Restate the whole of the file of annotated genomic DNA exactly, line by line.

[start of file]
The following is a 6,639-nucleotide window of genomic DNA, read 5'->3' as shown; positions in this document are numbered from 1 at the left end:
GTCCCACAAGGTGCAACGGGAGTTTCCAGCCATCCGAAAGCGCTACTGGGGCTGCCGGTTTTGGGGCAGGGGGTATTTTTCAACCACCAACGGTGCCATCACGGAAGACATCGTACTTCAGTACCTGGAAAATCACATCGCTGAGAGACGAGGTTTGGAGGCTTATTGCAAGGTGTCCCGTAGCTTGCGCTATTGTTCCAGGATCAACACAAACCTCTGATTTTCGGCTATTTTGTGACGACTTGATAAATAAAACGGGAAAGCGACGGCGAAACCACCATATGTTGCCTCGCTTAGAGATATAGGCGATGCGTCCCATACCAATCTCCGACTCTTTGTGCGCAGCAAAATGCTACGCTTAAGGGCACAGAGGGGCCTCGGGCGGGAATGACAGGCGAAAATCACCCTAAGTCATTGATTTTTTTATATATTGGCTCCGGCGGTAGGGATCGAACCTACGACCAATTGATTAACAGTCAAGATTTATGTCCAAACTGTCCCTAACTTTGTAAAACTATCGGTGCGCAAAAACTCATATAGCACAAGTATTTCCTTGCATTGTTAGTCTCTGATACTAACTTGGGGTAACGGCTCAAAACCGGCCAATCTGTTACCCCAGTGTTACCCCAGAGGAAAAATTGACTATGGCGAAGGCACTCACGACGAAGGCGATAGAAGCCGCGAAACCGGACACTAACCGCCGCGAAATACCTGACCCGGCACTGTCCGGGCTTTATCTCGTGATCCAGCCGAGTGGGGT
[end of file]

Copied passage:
The following is a 6,639-nucleotide window of genomic DNA, read 5'->3' as shown; positions in this document are numbered from 1 at the left end:
GTCCCACAAGGTGCAACGGGAGTTTCCAGCCATCCGAAAGCGCTACTGGGGCTGCCGGTTTTGGGGCAGGGGGTATTTTTCAACCACCAACGGTGCCATCACGGAAGACATCGTACTTCAGTACCTGGAAAATCACATCGCTGAGAGACGAGGTTTGGAGGCTTATTGCAAGGTGTCCCGTAGCTTGCGCTATTGTTCCAGGATCAACACAAACCTCTGATTTTCGGCTATTTTGTGACGACTTGATAAATAAAACGGGAAAGCGACGGCGAAACCACCATATGTTGCCTCGCTTAGAGATATAGGCGATGCGTCCCATACCAATCTCCGACTCTTTGTGCGCAGCAAAATGCTACGCTTAAGGGCACAGAGGGGCCTCGGGCGGGAATGACAGGCGAAAATCACCCTAAGTCATTGATTTTTTTATATATTGGCTCCGGCGGTAGGGATCGAACCTACGACCAATTGATTAACAGTCAAGATTTATGTCCAAACTGTCCCTAACTTTGTAAAACTATCGGTGCGCAAAAACTCATATAGCACAAGTATTTCCTTGCATTGTTAGTCTCTGATACTAACTTGGGGTAACGGCTCAAAACCGGCCAATCTGTTACCCCAGTGTTACCCCAGAGGAAAAATTGACTATGGCGAAGGCACTCACGACGAAGGCGATAGAAGCCGCGAAACCGGACACTAACCGCCGCGAAATACCTGACCCGGCACTGTCCGGGCTTTATCTCGTGATCCAGCCGAGTGGGGT